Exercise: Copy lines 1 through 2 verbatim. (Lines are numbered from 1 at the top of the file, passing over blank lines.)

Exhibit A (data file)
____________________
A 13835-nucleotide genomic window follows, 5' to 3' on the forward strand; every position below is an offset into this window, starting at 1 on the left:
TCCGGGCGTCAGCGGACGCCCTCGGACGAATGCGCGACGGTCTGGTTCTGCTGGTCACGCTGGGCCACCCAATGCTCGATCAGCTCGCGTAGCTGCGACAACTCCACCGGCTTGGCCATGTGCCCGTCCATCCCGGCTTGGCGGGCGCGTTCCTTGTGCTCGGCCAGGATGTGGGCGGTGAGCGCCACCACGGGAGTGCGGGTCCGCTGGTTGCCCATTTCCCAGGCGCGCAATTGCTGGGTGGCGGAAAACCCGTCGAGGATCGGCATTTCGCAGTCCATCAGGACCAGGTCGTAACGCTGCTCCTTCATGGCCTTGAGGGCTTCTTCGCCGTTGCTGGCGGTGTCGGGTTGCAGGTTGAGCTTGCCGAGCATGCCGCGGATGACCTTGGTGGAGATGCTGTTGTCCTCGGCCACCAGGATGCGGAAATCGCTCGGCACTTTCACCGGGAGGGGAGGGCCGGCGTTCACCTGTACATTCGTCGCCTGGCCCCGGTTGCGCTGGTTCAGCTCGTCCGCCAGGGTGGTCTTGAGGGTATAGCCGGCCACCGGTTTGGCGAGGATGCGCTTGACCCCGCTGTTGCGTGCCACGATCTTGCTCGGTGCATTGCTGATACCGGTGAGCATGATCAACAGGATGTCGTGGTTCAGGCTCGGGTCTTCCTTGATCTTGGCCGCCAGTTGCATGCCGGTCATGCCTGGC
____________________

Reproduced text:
A 13835-nucleotide genomic window follows, 5' to 3' on the forward strand; every position below is an offset into this window, starting at 1 on the left:
TCCGGGCGTCAGCGGACGCCCTCGGACGAATGCGCGACGGTCTGGTTCTGCTGGTCACGCTGGGCCACCCAATGCTCGATCAGCTCGCGTAGCTGCGACAACTCCACCGGCTTGGCCATGTGCCCGTCCATCCCGGCTTGGCGGGCGCGTTCCTTGTGCTCGGCCAGGATGTGGGCGGTGAGCGCCACCACGGGAGTGCGGGTCCGCTGGTTGCCCATTTCCCAGGCGCGCAATTGCTGGGTGGCGGAAAACCCGTCGAGGATCGGCATTTCGCAGTCCATCAGGACCAGGTCGTAACGCTGCTCCTTCATGGCCTTGAGGGCTTCTTCGCCGTTGCTGGCGGTGTCGGGTTGCAGGTTGAGCTTGCCGAGCATGCCGCGGATGACCTTGGTGGAGATGCTGTTGTCCTCGGCCACCAGGATGCGGAAATCGCTCGGCACTTTCACCGGGAGGGGAGGGCCGGCGTTCACCTGTACATTCGTCGCCTGGCCCCGGTTGCGCTGGTTCAGCTCGTCCGCCAGGGTGGTCTTGAGGGTATAGCCGGCCACCGGTTTGGCGAGGATGCGCTTGACCCCGCTGTTGCGTGCCACGATCTTGCTCGGTGCATTGCTGATACCGGTGAGCATGATCAACAGGATGTCGTGGTTCAGGCTCGGGTCTTCCTTGATCTTGGCCGCCAGTTGCATGCCGGTCATGCCTGGC